Generally the copyright of a paper is held by the author or the author’s institution prior to publication. The publisher’s agreement the author signs at the time of publication usually transfers the copyright of the work to the publisher. This then restricts use of the published work.
While putting the published version of a work into a repository (or onto Mendeley or Academia.edu) will contravene most publishers’ agreements, the majority of publishers allow an earlier version of a paper to be deposited into a repository.
The version most researchers make available is the accepted version – the final peer reviewed and corrected paper. This is sometimes called a post print. The Sherpa/RoMEO website (http://www.sherpa.ac.uk/romeo/) lists the policies for most publishers.
What are the alternatives to copyright?
The Creative Commons (http://creativecommons.org.au/) is a set of internationally accepted licences which helps an organisation, author (or content) to share their work and indicate how they wish their work to be used. In New Zealand the government has adopted Creative Commons (see NZGOAL http://nzgoal.info/).
Alternatively there is an option for authors to amend their publisher’s agreement with an author addenda. There are online tools to generate these automatically (http://www.arl.org/sparc/author/addendum.shtml)
What are the benefits of OA?
The pursuit of research is to increase global knowledge. Disseminating work through open access channels means that researchers in less resourced institutions, practitioners in the field and the general public can share findings. The taxpayer supports the research, the writing up of results, and the peer review and editing process. Open access allows these taxpayers to see these findings without having to pay to view.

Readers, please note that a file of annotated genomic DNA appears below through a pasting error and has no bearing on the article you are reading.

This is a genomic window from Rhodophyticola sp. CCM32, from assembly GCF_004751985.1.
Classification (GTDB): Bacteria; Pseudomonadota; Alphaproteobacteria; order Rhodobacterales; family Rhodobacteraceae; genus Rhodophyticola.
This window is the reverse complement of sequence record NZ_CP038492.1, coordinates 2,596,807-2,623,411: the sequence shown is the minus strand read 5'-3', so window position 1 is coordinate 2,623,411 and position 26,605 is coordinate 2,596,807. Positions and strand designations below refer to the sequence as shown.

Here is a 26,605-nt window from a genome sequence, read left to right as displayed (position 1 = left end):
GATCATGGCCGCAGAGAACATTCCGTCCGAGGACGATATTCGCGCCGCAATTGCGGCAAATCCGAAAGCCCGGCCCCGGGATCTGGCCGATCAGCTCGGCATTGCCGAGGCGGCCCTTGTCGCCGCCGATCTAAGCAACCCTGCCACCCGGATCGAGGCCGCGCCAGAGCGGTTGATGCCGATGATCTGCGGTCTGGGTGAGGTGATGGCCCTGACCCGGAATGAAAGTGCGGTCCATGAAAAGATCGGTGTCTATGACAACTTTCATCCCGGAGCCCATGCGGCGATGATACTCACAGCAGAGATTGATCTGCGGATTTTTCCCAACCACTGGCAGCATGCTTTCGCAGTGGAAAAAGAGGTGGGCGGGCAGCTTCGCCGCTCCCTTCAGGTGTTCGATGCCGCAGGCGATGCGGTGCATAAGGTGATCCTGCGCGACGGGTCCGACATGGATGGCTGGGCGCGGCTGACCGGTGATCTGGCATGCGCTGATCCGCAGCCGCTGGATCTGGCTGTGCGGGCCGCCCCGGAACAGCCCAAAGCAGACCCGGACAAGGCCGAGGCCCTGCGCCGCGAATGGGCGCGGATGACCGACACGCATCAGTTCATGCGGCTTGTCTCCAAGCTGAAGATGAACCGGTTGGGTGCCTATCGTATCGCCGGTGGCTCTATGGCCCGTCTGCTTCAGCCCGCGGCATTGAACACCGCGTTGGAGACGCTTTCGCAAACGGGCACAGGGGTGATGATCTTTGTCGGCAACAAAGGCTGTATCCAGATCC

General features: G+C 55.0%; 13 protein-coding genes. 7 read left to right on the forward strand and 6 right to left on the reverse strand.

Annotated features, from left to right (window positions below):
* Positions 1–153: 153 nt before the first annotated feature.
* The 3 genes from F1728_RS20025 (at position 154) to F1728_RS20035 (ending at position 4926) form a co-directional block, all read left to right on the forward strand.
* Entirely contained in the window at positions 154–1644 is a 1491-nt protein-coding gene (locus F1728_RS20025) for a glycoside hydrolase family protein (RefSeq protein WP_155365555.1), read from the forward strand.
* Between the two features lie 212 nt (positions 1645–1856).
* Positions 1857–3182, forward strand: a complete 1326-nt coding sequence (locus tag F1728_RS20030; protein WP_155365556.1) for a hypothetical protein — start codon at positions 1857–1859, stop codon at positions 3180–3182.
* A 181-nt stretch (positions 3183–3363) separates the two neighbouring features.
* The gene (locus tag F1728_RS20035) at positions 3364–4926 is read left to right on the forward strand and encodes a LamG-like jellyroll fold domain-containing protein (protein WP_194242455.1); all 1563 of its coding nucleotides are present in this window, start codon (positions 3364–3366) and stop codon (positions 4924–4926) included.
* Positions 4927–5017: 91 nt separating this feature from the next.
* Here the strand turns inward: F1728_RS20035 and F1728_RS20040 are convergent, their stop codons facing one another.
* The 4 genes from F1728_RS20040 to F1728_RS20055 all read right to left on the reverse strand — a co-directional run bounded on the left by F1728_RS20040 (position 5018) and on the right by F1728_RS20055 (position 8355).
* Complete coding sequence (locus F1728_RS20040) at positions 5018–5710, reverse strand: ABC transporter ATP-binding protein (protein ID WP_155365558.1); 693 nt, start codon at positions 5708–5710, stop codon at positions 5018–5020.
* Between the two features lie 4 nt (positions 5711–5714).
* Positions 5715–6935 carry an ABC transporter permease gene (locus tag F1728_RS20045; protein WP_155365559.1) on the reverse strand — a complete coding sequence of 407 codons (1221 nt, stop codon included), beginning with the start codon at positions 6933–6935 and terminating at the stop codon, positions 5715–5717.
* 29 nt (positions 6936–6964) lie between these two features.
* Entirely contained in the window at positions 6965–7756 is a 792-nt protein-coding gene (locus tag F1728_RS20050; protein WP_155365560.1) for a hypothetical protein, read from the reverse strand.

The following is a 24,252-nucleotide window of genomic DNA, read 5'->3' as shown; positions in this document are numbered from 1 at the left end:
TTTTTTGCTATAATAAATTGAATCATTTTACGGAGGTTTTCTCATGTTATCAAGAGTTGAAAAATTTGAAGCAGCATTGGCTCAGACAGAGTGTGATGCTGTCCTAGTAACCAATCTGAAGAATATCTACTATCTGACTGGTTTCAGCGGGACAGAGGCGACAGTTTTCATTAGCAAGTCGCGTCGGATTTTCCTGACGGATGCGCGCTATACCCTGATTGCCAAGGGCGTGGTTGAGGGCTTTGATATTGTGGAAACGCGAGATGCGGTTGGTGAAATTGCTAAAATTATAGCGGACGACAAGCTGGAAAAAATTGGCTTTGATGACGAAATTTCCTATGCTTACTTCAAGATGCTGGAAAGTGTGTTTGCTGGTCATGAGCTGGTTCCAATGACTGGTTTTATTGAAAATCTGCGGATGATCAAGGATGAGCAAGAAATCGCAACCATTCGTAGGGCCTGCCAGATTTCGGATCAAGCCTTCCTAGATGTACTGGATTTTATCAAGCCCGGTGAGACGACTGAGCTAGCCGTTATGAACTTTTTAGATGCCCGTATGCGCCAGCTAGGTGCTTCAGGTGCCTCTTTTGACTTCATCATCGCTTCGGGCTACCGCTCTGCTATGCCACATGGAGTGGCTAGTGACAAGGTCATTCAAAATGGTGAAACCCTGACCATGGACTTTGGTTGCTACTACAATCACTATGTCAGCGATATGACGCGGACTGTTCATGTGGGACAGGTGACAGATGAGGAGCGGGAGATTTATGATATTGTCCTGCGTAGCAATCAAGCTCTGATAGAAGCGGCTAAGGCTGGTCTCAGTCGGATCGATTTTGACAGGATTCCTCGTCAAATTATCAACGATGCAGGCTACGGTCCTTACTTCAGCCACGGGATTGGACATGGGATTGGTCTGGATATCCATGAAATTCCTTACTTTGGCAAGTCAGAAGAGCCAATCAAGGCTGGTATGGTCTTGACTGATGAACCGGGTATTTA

What are some of the concerns with OA?
Some researchers express concern about plagiarism, particularly in terms of making theses available. However, while plagiarism occurs all the time, making work available in a repository clearly identifies the author as the owner of the work.
Publishers clearly have concerns that making work open access could affect subscriptions to their journals and threaten their viability. However, to date there is scant evidence that this will happen. The physics community has been making their work available through arXiv.org for over 20 years and this has not caused physics journals to fold.
How can universities support open access?
Universities can support the sharing of their researchers by:
- Ensuring the university has a robust open access policy
- Considering an open access mandate
- Educating researchers on the benefits of open access
- Raising awareness of scholarly communication issues amongst the academic and library staff
- Encouraging authors to use Creative Commons licenses or author addenda
What does this mean in the New Zealand context?
At this stage in New Zealand we are not seeing the magnitude of change that is being observed in Europe, USA and Australia. Having said this, there are strong Central Government signals about Open Access in relation to government data and information that may well transfer to research funding generally before long.
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Penny Carnaby is University Librarian and Professor, Digital Knowledge Systems at Lincoln University. She also chairs the Advisory Panel of Creative Commons Aotearoa New Zealand.